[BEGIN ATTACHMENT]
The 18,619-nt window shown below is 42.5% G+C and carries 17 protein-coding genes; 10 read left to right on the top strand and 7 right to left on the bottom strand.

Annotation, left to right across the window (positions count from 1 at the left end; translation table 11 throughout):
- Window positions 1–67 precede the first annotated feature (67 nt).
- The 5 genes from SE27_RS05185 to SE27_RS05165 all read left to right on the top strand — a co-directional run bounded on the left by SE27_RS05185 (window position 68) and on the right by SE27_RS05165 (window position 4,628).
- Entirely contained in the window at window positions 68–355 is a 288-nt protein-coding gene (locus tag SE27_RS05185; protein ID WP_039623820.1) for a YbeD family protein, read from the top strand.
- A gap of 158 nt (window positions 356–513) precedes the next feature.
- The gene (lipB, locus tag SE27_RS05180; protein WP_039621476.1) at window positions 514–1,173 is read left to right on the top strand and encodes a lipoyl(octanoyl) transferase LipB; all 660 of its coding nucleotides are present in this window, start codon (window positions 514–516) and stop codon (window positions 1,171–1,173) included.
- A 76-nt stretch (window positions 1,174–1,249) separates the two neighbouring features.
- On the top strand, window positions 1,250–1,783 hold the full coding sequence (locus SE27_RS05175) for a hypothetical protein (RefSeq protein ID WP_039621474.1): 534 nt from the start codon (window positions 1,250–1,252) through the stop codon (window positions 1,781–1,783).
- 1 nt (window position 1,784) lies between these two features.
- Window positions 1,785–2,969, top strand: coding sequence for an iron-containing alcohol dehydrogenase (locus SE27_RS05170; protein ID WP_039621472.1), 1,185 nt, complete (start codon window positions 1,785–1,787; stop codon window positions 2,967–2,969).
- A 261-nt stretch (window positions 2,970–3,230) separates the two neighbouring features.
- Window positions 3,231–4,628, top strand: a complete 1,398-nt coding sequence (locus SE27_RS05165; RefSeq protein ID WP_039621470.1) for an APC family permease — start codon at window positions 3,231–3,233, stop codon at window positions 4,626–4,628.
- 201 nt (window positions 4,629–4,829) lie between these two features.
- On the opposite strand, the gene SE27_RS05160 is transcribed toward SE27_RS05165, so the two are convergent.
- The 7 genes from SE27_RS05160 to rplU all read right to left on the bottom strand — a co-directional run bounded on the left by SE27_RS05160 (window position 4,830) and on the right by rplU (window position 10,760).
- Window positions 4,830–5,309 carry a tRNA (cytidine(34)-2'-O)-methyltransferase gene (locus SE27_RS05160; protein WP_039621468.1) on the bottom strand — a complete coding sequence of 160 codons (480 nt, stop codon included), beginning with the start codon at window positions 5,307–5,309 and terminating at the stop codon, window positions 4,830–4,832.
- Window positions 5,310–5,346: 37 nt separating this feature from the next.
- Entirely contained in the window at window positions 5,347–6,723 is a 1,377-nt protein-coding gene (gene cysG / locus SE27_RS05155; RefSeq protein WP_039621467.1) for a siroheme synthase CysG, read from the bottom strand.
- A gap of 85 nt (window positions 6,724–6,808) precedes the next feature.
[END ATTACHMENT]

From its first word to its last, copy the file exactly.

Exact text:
The 18,619-nt window shown below is 42.5% G+C and carries 17 protein-coding genes; 10 read left to right on the top strand and 7 right to left on the bottom strand.

Annotation, left to right across the window (positions count from 1 at the left end; translation table 11 throughout):
- Window positions 1–67 precede the first annotated feature (67 nt).
- The 5 genes from SE27_RS05185 to SE27_RS05165 all read left to right on the top strand — a co-directional run bounded on the left by SE27_RS05185 (window position 68) and on the right by SE27_RS05165 (window position 4,628).
- Entirely contained in the window at window positions 68–355 is a 288-nt protein-coding gene (locus tag SE27_RS05185; protein ID WP_039623820.1) for a YbeD family protein, read from the top strand.
- A gap of 158 nt (window positions 356–513) precedes the next feature.
- The gene (lipB, locus tag SE27_RS05180; protein WP_039621476.1) at window positions 514–1,173 is read left to right on the top strand and encodes a lipoyl(octanoyl) transferase LipB; all 660 of its coding nucleotides are present in this window, start codon (window positions 514–516) and stop codon (window positions 1,171–1,173) included.
- A 76-nt stretch (window positions 1,174–1,249) separates the two neighbouring features.
- On the top strand, window positions 1,250–1,783 hold the full coding sequence (locus SE27_RS05175) for a hypothetical protein (RefSeq protein ID WP_039621474.1): 534 nt from the start codon (window positions 1,250–1,252) through the stop codon (window positions 1,781–1,783).
- 1 nt (window position 1,784) lies between these two features.
- Window positions 1,785–2,969, top strand: coding sequence for an iron-containing alcohol dehydrogenase (locus SE27_RS05170; protein ID WP_039621472.1), 1,185 nt, complete (start codon window positions 1,785–1,787; stop codon window positions 2,967–2,969).
- A 261-nt stretch (window positions 2,970–3,230) separates the two neighbouring features.
- Window positions 3,231–4,628, top strand: a complete 1,398-nt coding sequence (locus SE27_RS05165; RefSeq protein ID WP_039621470.1) for an APC family permease — start codon at window positions 3,231–3,233, stop codon at window positions 4,626–4,628.
- 201 nt (window positions 4,629–4,829) lie between these two features.
- On the opposite strand, the gene SE27_RS05160 is transcribed toward SE27_RS05165, so the two are convergent.
- The 7 genes from SE27_RS05160 to rplU all read right to left on the bottom strand — a co-directional run bounded on the left by SE27_RS05160 (window position 4,830) and on the right by rplU (window position 10,760).
- Window positions 4,830–5,309 carry a tRNA (cytidine(34)-2'-O)-methyltransferase gene (locus SE27_RS05160; protein WP_039621468.1) on the bottom strand — a complete coding sequence of 160 codons (480 nt, stop codon included), beginning with the start codon at window positions 5,307–5,309 and terminating at the stop codon, window positions 4,830–4,832.
- Window positions 5,310–5,346: 37 nt separating this feature from the next.
- Entirely contained in the window at window positions 5,347–6,723 is a 1,377-nt protein-coding gene (gene cysG / locus SE27_RS05155; RefSeq protein WP_039621467.1) for a siroheme synthase CysG, read from the bottom strand.
- A gap of 85 nt (window positions 6,724–6,808) precedes the next feature.